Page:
I never forget the enthusiasm thrilling I get, when reading "Tuntunan Praktis Pemrograman C++ by Tjendry Heriyanto" book with reading position depicted in the above image. It was the most thrilling experience I had, back in my intermediate school in 1997. Yeah, the good 'ol day
Actually, I started this week by creating an article about what makes programming in Python different through the eye of a Java programmer. But as I browse through the content of this site, I realize that this site still lack of a better way of navigating the site. It still is a LifeType blog. And the truth is, I never like the default navigation experience brought by a blog: the usual orderly post layout, category/tag list, calendar with count of published article and so on. So, I took the courage to do thing that I am most frightened of: designing a web. Yeah, I never assess myself as a great web designer. It always suck my brain out!
But thanks to Bootstrap (mostly its 12-grids system), the process is much more easier than I previously imagined. With plenty of resources there available in the internet, finally I can come up with a web design that is not as pathetic as I think I will come up with. And thought to share it, as I know designing is an entirely different beast than coding.
Let's have a look!
PS: Foreword warning, please be aware that there will be some PHP/Smarty tags scattered in this article
Utilizing X-editable to in-place editing our biography page
UPDATED: Previously I said that I use
wsgi/static/upload to store user's uploaded avatar. Although it's working, it still imposed one important problem: the content of
wsgi/static/upload itself will be removed for each subsequent
git push command. We must store user's data into
$OPENSHIFT_DATA_DIR/upload directory. How do we do this? Simple. First, (if it's currently existed) remove the folder
wsgi/static/upload, and then create an executable binary script within the folder
.openshift/action_hooks/post_deploy, with the content:
ln -sf $OPENSHIFT_DATA_DIR/upload $OPENSHIFT_REPO_DIR/wsgi/staticgi/static/. Make sure to set the flag bit into executable using the command:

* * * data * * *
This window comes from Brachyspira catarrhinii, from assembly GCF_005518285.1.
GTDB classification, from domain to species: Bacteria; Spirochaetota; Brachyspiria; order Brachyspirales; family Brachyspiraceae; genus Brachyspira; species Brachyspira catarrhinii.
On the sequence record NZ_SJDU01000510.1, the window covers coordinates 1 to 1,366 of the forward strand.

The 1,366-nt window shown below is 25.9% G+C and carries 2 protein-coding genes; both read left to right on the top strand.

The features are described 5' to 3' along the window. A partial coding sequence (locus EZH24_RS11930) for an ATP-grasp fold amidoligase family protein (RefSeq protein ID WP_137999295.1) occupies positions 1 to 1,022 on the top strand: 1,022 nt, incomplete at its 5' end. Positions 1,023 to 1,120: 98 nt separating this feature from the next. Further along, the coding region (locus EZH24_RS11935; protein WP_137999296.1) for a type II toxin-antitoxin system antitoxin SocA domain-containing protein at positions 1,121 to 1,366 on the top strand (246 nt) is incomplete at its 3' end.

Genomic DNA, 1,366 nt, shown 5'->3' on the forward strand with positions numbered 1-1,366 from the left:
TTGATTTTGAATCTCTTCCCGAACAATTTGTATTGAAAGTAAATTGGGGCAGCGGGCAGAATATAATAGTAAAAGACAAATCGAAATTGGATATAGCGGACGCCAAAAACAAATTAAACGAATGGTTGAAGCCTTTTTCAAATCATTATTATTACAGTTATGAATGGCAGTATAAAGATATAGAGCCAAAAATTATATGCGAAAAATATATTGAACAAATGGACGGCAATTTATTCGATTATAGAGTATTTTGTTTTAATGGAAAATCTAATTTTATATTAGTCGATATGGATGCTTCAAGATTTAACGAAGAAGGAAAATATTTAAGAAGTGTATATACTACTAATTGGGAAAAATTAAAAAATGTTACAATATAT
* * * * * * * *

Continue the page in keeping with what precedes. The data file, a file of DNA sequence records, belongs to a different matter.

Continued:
chmod +x post_deploy (I don't think you can do this in Windows. *nix/OSX will do just fine for this).This script will be run each time we push the repository to Openshift --after the application successfully deployed, making a link to upload directory of user's uploaded avatar. This way, user's avatar will get stored in
$OPENSHIFT_DATA_DIR/upload and will always available each time we push our application to Openshift.
As I start a new series on this blog about Python Cloud Computing and working my first way of making our Flask Biography Application runnable within PythonAnywhere, I realize that I haven't completed the last important thing for this application to be fully functional: editing biography for registered users. This biography application will become practically useless if users don't have the ability to edit their full name, tagline, avatar and short biography. Having said that, let's make it even better by implementing in-place editing for all those fields, where in-place editing simply means users will be able to edit those fields directly within the same page. We are going to use Vitaliy Potapov's X-editable for this purpose. It's an awesome Open Source product!
If this is your first encounter with PTVS, I bet you haven't imagine this kind of screenshot, even in your wildest dreams...
ARTICLE UPDATE : As I have unresolved problem when using Python 3.3 combined with Django 1.6 and PostgrerSQL 9.2 in Openshift, I dropped Python 3.3 requirement and rework this application using Python 2.7 instead.
Yes, I know. I haven't finished my Flask Biography Tutorial yet. But I thought I would like to start an initial post of what my next tutorial series would be like. I have several ideas actually, popping from my head of what Python topic (library or framework to be exact) I would like to explore more, which are:
Eventually, as I also have been offered a job to develop membership website for our Koperasi Freelancer Indonesia (KFI), I thought the timing is perfect if I blog my experience in developing it as my next tutorial series in this blog. With one interesting twist of plot : we are going to add another development platform, Python Tools for Visual Studio + Windows Azure. But still not forgetting those who use *nix. In this series, we are going to see how well Windows Azure match up with Openshift in context of deploying Python web application.